Cybergs sighted: course correction required for critical infrastructure protection

Engineer Scott, please report to the bridge immediately”

Frequently heard in some 1960’s era TV shows

Are we being encouraged to implement the right measures for protecting the technologies used to monitor and control physical processes found in critical infrastructure or have we hit a cyberg[1]? This is the question I asked myself when first reading an announcement from CISA.

The New Year is well underway along with increasing concerns for identifying and responding to cyber threats that can affect our economic activity, national security and well-being of our societies.  Several governments and institutions are coming out with initiatives and calls to action. One example, on January 18th the Cybersecurity and Infrastructure Security Agency (CISA) issued an activity report[2] “CISA INSIGHTS” with a call to “Implement Cybersecurity Measures Now to Protect against Potential Critical Threats.”[3] Critical threats that can “disrupt essential services” are not described in detail but the harm that can be caused by “web defacement” and “potentially destructive malware” are named.  The inspiration for focusing on web defacement and malware seem to have risen mostly from the then current events in Ukraine stemming from the RF annexation of a Ukrainian province in a hybrid war that has not stopped since 2014. The other possible motive is perhaps linked to the Colonial Pipeline malware/ransomware/disruptionware* caused shutdown of May 2021.  

In terms of malware, ransomware, is the class of malware or malicious cyber activity which is linked to causing “significant widespread damage to critical infrastructure”.  I ask myself “really”?  Associating WannaCry ransomware and the semi-ransomware called NotPetya (the ransom payment module did not work) with causing “significant, widespread damage to critical infrastructure” seems to be an exaggeration.  Some clarity could result from including examples of other incidents that did cause physical damage which could inform the reader about the context.  STUXNET, a cyber-attack weapon used against a nuclear enrichment facility in the M.E, and the cyber intrusion at a steel mill in Europe both resulted in physical damage.  The ransomware examples listed were damaging but the damage was mostly financial and business activity related.  No property was damaged in these nor (according to currently available information) has ransomware been directly blamed for lost lives.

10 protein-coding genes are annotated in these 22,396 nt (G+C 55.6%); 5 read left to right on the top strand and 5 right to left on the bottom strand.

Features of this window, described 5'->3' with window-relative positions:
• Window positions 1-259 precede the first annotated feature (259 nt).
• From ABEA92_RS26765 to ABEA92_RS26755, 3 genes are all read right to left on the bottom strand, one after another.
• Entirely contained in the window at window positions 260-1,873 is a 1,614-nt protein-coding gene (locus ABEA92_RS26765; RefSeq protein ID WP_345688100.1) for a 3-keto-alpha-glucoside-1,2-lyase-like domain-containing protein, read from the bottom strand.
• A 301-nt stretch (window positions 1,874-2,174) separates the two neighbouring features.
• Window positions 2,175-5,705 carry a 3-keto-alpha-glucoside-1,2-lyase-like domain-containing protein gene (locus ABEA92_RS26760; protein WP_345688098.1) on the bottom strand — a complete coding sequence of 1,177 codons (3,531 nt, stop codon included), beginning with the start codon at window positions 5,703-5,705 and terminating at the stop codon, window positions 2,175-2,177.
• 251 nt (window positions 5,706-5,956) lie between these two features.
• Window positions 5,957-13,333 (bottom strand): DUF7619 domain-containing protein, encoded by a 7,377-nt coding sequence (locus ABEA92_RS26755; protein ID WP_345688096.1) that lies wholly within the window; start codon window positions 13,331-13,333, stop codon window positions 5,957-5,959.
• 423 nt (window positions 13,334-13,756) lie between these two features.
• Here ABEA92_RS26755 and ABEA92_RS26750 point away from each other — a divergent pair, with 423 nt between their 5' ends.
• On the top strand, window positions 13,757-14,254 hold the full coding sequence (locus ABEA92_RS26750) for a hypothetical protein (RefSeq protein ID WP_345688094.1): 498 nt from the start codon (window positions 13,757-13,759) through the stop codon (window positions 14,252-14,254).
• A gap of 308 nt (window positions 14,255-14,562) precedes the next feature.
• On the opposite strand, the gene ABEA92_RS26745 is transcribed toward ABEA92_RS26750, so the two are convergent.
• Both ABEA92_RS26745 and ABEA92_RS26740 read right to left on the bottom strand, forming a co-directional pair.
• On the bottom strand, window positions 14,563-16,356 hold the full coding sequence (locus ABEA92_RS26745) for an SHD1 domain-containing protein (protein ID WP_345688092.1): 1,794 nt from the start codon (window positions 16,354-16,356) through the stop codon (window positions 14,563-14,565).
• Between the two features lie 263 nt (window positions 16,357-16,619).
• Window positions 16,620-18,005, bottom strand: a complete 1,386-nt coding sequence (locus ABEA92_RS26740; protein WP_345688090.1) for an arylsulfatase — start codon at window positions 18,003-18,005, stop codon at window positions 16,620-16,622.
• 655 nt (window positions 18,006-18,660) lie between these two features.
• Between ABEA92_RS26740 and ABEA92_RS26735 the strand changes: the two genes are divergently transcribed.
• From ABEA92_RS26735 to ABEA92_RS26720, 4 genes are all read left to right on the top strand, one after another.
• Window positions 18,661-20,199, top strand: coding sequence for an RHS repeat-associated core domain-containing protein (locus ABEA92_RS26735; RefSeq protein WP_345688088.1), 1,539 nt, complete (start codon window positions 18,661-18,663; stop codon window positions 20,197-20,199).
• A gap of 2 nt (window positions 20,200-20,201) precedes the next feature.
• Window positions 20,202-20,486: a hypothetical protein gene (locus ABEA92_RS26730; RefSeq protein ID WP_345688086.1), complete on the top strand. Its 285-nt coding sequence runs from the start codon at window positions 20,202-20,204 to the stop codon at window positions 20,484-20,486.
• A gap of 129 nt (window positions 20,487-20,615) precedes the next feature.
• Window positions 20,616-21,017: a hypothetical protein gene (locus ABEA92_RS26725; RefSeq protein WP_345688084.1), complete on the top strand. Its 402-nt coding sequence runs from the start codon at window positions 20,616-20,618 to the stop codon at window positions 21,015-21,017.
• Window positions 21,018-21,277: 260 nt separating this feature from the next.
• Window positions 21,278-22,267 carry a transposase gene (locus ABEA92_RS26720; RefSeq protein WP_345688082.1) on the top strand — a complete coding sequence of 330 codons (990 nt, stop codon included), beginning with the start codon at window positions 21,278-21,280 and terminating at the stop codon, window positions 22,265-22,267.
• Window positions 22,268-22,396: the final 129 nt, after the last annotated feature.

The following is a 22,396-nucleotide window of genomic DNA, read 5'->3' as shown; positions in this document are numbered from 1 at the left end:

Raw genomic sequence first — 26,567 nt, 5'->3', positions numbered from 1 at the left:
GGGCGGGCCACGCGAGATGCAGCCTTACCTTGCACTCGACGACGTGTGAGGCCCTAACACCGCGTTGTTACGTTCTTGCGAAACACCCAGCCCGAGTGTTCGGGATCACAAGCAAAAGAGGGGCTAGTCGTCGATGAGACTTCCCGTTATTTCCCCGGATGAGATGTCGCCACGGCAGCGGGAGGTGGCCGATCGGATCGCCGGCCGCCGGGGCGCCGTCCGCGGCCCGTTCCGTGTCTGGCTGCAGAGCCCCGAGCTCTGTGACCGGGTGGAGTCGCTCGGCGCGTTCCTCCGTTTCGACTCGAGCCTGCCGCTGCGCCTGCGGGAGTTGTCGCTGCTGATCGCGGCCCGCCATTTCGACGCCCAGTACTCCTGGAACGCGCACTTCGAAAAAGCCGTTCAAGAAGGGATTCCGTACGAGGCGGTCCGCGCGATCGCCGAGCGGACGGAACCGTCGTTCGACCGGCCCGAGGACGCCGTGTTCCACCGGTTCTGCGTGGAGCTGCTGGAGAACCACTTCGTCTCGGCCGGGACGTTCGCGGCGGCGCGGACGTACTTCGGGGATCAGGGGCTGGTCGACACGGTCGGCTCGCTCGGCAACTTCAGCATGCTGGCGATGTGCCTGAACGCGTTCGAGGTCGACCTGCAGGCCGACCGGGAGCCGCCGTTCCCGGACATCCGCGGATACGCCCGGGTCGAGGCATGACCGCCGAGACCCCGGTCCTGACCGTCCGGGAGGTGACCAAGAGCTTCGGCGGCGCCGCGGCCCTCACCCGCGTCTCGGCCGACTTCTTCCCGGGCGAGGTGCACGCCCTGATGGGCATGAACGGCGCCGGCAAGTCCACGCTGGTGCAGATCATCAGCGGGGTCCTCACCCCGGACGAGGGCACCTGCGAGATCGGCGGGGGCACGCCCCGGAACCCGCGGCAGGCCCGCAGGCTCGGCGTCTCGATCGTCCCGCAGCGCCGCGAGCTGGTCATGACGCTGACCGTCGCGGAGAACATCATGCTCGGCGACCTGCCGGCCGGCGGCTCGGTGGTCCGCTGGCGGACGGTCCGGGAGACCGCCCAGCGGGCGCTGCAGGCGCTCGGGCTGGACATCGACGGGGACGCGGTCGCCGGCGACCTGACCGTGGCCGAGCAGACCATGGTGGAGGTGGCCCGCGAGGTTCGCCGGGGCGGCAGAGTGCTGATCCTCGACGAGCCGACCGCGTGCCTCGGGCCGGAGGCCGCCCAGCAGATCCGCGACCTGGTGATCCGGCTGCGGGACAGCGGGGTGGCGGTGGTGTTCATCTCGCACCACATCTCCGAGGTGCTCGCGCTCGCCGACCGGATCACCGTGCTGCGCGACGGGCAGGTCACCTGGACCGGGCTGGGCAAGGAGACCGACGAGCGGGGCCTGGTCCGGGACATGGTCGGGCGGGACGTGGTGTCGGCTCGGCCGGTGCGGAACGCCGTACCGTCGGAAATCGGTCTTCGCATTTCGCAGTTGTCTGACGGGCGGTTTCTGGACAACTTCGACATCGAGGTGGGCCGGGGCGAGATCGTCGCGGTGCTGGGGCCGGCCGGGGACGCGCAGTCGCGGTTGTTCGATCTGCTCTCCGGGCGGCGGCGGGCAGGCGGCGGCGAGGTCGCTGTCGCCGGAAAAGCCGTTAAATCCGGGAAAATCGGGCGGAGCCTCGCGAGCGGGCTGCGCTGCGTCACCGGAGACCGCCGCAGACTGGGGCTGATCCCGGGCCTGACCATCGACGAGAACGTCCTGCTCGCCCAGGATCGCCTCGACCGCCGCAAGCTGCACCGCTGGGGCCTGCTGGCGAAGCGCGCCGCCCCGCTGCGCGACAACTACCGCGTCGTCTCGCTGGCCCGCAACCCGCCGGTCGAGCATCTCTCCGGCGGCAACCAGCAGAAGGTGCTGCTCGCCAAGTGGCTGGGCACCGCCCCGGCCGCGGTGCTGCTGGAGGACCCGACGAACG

The measures that CISA says *should* be urgently taken by senior leaders in “all organizations” are then presented in a brief bulleted list.  However, after reviewing the proposed urgent action list one can argue that it is heavily weighted toward addressing vulnerabilities found in office IT centric activities that are part of critical infrastructure operations but do not adequately address protecting the physical processes that are characteristic of those operations.